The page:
Common gorse grows well in rough grassland, heaths, and often coastal habitats where it is tolerant of the exposed conditions. A native evergreen shrub, it is a common sight on open moorlands, but is equally at home in a garden setting. The spiny stems that branch in many directions, give plenty of protection for wildlife over winter, and the early bright yellow flowers are great for attracting pollinators. In fact a mature Gorse can flower from January to July. It prefers a well drained soil that is not too rich, so ideal for the wild area of your garden!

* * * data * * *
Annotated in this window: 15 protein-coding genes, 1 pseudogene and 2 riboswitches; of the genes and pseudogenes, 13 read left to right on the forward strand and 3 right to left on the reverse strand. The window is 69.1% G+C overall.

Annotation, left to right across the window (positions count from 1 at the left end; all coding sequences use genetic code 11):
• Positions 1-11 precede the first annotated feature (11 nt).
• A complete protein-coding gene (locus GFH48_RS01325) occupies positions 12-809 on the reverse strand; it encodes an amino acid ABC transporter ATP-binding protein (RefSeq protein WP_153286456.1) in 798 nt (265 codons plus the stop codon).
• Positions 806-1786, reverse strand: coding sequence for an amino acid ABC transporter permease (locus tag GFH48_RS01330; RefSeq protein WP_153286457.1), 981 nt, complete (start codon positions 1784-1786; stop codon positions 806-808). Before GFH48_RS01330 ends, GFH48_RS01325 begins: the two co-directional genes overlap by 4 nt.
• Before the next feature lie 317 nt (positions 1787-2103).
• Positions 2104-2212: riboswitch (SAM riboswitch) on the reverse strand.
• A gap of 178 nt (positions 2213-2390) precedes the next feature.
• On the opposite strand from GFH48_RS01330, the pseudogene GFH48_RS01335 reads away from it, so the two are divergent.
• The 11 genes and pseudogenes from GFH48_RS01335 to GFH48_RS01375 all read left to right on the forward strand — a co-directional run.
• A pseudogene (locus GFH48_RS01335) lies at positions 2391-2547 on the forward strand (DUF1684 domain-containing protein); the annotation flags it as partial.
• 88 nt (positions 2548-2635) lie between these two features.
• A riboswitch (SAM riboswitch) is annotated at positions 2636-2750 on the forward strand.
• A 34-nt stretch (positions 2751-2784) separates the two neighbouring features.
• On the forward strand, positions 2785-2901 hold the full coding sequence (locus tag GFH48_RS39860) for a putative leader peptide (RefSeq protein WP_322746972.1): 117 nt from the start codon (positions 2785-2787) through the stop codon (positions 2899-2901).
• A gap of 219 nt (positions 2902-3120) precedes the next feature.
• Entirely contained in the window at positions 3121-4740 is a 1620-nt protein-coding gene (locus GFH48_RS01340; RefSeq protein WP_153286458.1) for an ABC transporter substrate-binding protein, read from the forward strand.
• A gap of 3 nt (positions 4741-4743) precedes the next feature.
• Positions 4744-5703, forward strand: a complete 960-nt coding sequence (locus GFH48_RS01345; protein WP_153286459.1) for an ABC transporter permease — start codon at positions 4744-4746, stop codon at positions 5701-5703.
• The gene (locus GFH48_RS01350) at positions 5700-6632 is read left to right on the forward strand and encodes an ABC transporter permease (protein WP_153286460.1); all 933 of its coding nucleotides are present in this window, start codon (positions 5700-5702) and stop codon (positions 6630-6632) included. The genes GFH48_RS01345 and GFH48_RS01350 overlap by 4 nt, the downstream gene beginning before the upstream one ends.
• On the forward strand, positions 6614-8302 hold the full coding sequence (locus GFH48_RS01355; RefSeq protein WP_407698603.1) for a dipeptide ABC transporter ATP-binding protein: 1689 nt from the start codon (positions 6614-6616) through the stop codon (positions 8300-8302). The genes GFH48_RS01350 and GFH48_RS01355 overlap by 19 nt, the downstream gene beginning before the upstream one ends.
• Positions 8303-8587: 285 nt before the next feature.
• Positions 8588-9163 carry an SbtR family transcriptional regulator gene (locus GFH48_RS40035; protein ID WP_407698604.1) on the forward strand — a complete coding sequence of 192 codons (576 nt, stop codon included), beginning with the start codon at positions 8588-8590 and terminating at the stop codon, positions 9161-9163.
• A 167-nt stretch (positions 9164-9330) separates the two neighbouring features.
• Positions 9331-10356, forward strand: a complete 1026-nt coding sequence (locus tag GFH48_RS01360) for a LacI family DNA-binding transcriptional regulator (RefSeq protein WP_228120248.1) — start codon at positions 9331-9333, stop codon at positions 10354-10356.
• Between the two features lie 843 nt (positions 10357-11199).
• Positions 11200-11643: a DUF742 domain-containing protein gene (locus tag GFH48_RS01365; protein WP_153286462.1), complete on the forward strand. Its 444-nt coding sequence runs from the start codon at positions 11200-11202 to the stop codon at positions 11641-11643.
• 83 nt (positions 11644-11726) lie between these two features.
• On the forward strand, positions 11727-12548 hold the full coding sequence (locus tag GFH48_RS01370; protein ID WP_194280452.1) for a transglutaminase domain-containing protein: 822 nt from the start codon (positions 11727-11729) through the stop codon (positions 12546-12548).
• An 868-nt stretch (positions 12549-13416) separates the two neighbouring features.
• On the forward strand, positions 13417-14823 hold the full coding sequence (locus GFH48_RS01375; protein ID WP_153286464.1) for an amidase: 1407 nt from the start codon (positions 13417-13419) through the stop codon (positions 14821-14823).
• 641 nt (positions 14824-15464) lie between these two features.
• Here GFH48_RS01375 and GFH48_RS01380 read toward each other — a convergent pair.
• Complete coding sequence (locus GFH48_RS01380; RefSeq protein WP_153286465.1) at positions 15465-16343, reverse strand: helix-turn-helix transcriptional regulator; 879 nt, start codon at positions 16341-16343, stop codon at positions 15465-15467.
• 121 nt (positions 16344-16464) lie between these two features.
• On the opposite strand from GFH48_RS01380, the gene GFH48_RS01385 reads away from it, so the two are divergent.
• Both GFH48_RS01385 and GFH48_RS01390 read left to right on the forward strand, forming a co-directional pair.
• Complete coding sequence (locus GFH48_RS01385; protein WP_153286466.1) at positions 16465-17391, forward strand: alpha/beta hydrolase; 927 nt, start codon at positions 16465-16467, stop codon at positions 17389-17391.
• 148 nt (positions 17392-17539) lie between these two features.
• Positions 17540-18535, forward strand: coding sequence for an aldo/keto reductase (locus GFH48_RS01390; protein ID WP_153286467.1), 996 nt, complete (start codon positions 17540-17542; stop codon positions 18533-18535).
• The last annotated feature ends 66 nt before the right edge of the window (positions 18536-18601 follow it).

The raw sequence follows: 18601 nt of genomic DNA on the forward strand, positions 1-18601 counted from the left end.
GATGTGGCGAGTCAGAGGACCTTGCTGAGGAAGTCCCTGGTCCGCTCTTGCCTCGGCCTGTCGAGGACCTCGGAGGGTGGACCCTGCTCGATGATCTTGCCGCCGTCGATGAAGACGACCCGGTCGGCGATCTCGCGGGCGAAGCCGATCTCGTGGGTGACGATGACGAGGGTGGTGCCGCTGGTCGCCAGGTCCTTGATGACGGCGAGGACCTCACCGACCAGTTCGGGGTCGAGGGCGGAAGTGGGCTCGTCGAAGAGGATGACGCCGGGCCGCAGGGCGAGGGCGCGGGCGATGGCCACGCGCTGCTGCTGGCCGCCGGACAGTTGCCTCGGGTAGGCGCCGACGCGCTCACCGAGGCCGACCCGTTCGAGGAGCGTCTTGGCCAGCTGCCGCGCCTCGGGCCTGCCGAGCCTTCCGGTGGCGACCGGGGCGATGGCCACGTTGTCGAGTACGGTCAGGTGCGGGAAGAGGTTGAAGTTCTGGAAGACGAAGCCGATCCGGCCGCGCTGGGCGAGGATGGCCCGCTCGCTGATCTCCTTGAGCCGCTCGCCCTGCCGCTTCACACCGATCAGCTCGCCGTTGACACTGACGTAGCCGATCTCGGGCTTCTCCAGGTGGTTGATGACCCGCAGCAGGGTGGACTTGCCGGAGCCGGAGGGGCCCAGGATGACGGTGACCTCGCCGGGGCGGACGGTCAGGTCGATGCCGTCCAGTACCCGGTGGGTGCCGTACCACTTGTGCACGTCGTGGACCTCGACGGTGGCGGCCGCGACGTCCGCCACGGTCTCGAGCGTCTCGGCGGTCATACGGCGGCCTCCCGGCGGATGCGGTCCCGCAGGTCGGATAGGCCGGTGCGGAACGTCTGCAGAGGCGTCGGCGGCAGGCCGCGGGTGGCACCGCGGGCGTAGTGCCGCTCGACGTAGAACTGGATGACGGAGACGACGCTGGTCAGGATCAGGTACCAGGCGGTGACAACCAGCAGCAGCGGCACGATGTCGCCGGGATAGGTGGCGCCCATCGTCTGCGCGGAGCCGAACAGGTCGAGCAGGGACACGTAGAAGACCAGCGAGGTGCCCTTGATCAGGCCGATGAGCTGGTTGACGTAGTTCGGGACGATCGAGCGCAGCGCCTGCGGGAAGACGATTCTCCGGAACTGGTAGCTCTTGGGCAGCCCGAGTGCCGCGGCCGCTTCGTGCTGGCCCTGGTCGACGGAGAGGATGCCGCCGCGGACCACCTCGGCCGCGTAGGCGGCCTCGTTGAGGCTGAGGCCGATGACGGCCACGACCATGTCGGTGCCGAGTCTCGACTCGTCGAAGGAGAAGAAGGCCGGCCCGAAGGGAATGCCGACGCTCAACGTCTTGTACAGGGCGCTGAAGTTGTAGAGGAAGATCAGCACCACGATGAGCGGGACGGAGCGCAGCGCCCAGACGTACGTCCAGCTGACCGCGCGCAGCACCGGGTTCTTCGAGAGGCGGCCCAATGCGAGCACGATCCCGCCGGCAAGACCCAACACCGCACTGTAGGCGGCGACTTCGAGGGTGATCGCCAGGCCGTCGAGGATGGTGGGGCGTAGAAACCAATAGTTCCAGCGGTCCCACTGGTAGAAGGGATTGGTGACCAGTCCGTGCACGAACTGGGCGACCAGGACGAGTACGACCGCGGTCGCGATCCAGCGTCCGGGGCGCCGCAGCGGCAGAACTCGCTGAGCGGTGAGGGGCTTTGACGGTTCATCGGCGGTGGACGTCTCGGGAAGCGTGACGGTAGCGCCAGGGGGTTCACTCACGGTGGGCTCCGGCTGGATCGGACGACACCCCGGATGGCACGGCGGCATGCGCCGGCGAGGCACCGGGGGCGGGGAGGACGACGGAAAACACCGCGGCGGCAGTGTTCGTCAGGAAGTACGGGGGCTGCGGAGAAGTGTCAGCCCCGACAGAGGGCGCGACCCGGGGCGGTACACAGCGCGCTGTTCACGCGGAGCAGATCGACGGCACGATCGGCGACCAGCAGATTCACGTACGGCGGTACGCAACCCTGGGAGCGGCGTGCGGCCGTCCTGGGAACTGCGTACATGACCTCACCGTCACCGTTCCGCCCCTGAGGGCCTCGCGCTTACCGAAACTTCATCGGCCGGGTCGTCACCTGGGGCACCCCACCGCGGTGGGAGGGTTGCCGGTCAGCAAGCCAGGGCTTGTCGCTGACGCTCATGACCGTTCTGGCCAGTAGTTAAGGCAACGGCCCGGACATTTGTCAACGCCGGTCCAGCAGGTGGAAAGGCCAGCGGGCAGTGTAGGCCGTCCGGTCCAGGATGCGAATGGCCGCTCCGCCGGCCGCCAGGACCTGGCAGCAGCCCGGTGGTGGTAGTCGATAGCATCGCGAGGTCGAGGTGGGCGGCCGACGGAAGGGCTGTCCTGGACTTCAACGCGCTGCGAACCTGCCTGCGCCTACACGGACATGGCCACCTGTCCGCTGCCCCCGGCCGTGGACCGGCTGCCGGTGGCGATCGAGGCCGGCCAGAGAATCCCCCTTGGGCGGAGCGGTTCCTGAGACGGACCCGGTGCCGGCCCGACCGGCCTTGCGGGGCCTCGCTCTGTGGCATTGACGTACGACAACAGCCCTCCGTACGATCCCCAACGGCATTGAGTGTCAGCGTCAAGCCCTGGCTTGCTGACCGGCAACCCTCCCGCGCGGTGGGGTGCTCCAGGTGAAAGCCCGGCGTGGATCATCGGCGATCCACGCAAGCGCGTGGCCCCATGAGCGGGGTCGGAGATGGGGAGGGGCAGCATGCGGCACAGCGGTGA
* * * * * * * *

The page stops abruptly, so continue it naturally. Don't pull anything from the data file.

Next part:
The bright yellow flowers of Common gorse have a coconut fragrance, and are an important source of early nectar. The shrub grows slowly, but the dense structure is ideal to provide a protected winter habitat
Gorse has many traditional uses, – the flowers can be used to make Gorse wine and at the start of the 20th century, the gorse branches were used as fuel in bakers ovens.